Doctors: Wright is fit for trial

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August 7, 2012
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August 7, 2012
NSU budget down 11 percent since 2010-11
August 7, 2012
Special Lafourche council meeting fails to meet quorum
August 7, 2012

The Thibodaux man accused of decapitating and dismembering his 7-year-old special-needs son nearly one year ago is ready to stand trial, doctors tasked with rehabilitating the man said in a court filing.

Jeremiah Lee Wright, 31, will appear at 9 a.m. Sept. 21 in Thibodaux’s District Courthouse, Division A. Judge John LeBlanc will determine whether Wright has the “mental capacity” to proceed to trial. He could also decide to appoint another sanity commission to study Wright’s mental state.

Doctors at the East Louisiana Mental Health System, whose forensics division in Jackson, La., spent nine months rehabilitating Wright, said he is fit to stand trial and has been “malingering” during examinations to determine his competency.

“As the Forensic Competency Evaluation and Report indicates, the issue of malingering has been thoroughly addressed by ELMHS,” the court filing says. “In four different objective evaluations which attempt to quantify either malingering or exaggeration, Wright was determined to have results consistent with malingering on three, with ELMHS finding on the fourth that his performance amounted to ‘irrelevant responding.’”

Kerry Cuccia, Wright’s court-appointed attorney, said he does not agree with the doctors’ findings, which he will dispute via court filings. Cuccia did not wish to discuss what he specifically disagrees with.

Cuccia stressed that this ruling does not take into account Wright’s mental health on Aug. 14, the day Jori was murdered.

“When the time comes, we’ll enter the plea that we think is appropriate,” Cuccia said. “I have no comment whatsoever about what his mental state was at the time of this offense.”

District Attorney Cam Morvant II said he wanted to peruse the doctors’ reports longer before commenting on their decision. He did say that he has retained a psychologist and psychiatrist to testify as expert witnesses.

“I’m just pleased that we, at this point, are beginning to move forward with some proceeding,” Morvant said.

Wright is charged with first-degree murder in the death of Jori Lirette. If convicted, Wright faces either life in prison or the death penalty. Morvant has not indicated what punishment he will pursue.

For now, Wright is being held in “protective custody,” isolated from other inmates, at the Lafourche Parish Detention Center, Lafourche Parish Sheriff’s Office spokesman Brennan Matherne said.

Wright allegedly confessed to police that he killed Jori in their rented blue home at 414 W. Seventh St. on Aug. 14, 2011.

After Wright was apprehended at the home, he told investigators that he killed Jori because he was “tired of taking care of him,” and he left the child’s head near the street so Jesslyn Lirette, Wright’s live-in girlfriend and Jori’s mother, “could feel stupid” when she returned home, according to police statements, which are public record.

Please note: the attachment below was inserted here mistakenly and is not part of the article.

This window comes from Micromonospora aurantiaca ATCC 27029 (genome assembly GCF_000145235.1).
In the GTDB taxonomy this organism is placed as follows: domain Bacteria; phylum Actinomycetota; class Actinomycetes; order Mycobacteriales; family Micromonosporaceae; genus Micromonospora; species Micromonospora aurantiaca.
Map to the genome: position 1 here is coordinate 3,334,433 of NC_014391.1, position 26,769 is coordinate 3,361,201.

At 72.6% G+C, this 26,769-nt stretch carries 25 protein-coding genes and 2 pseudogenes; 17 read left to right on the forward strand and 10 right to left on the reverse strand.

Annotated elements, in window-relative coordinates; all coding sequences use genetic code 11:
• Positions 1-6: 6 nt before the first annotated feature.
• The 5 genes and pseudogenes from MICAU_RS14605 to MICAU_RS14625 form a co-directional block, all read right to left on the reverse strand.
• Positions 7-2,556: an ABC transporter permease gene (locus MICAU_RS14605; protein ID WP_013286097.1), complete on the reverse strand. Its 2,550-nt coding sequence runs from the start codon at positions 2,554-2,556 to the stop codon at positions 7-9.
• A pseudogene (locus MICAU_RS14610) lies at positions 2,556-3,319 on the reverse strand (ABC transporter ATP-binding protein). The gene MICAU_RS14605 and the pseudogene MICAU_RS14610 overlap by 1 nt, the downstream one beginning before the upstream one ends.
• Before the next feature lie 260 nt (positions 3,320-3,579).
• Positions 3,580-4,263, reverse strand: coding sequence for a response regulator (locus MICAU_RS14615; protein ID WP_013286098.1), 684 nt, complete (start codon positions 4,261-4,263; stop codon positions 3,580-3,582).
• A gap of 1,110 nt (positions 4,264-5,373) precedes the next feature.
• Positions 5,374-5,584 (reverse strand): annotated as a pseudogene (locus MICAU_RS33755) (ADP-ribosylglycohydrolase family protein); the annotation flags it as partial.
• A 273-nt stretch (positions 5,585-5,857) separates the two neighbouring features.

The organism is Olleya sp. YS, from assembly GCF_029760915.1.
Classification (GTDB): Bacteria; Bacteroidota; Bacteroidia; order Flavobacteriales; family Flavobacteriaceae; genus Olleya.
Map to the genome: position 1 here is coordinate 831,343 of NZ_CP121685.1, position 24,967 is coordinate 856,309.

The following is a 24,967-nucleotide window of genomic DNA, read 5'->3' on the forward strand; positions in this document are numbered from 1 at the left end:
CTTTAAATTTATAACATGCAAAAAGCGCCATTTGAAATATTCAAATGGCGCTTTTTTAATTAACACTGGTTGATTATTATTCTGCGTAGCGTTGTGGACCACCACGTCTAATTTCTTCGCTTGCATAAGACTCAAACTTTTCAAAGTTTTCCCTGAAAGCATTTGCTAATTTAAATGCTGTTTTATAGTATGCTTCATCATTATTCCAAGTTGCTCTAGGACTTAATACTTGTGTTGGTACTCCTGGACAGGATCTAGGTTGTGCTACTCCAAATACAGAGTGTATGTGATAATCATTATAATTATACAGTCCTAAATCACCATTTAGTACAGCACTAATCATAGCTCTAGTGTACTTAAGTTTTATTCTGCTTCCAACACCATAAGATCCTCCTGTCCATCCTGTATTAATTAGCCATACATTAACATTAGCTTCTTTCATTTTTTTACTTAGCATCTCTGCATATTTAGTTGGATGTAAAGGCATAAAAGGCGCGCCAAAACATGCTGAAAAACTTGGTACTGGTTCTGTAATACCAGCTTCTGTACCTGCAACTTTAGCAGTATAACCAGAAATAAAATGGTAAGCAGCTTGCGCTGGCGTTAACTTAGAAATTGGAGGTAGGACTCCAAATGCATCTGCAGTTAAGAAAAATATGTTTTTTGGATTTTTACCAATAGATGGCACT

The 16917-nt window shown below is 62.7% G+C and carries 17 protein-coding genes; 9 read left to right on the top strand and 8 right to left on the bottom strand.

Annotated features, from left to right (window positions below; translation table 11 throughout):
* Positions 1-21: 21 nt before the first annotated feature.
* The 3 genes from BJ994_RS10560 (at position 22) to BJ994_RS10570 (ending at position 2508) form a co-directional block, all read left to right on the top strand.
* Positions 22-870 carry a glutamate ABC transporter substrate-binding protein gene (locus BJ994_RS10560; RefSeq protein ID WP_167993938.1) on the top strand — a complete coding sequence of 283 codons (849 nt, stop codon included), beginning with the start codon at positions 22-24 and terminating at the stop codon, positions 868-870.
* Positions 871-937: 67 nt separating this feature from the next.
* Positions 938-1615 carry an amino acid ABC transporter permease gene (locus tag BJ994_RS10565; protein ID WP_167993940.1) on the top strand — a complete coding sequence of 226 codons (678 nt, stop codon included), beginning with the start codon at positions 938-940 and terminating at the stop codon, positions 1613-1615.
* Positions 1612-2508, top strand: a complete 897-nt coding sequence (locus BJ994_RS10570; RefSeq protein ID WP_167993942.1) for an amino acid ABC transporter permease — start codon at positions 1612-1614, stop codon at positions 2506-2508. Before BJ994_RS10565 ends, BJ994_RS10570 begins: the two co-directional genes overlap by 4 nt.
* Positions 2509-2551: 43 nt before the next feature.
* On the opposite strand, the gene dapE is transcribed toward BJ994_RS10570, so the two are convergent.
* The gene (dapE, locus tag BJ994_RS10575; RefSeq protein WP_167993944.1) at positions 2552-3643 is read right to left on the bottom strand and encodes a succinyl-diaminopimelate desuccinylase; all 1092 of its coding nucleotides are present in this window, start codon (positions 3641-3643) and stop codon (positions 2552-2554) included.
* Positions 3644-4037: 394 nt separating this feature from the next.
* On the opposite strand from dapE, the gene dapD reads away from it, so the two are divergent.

After a witness reported seeing Jori’s head near the roadside, the responding Thibodaux policeman found Wright on the home’s porch, “looking at the head with a blank expression,” according to police statements. The rest of Jori’s body was found dismembered in a garbage bag on the property.

Investigators recovered a saw, with blood on the blade, in a toolbox beneath the kitchen sink.

Two months after Jori’s death, LeBlanc ruled that Wright was mentally unfit to stand trial based on testimony by two court-appointed psychologists who evaluated the alleged killer. Wright was then sent to a mental health facility in Jackson, where forensic inpatient doctors worked to restore his competency.

The court-appointed psychologists who analyzed Wright separately – on Sept. 28 and Oct. 10, 2011 – wrote that he was “not competent” and “lacks the capacity to understand the proceedings.”

Five months after Jori was born, Jesslyn Lirette was granted a protective order against Wright. In a sworn statement written in September 2004, Jesslyn said Wright had called her and said “he was tired of seeing the baby suffer and wanted him dead,” Jesslyn wrote in a filing. In a protective order filed earlier that year, Jesslyn said Wright abused her emotionally and physically, including punching her in the head.

Wright had been arrested four times, according to the Louisiana Justice Network master file. His most recent arrest came in 2007 for misdemeanor possession of marijuana.

Jori used a wheelchair and had cerebral palsy. He was born three months premature and was unable to speak, according to his family.

Jori was a second grader at South Thibodaux Elementary.

Family members said in last August that he loved to watch cartoons, particularly the “Toy Story” movie series and “SpongeBob SquarePants.” He also liked the thumping bass of Linkin Park songs, enjoyed drawing and is remembered as child who loved to laugh.

Jeremiah Lee Wright, center, 30, father of seven-year-old Jori Lirette, who was disabled and wheelchair-bound from cerebral palsy, and was found decapitated and dumped outside his home with his father sitting nearby, is transported into District Court to face murder charges in the boy’s death, in Thibodaux, La., Tuesday, Aug. 16, 2011. Wright confessed to killing Jori Lirette within 30 minutes of being brought to the police station Sunday, Thibodaux Police Chief Scott Silverii said Monday. (AP Photo/Gerald Herbert)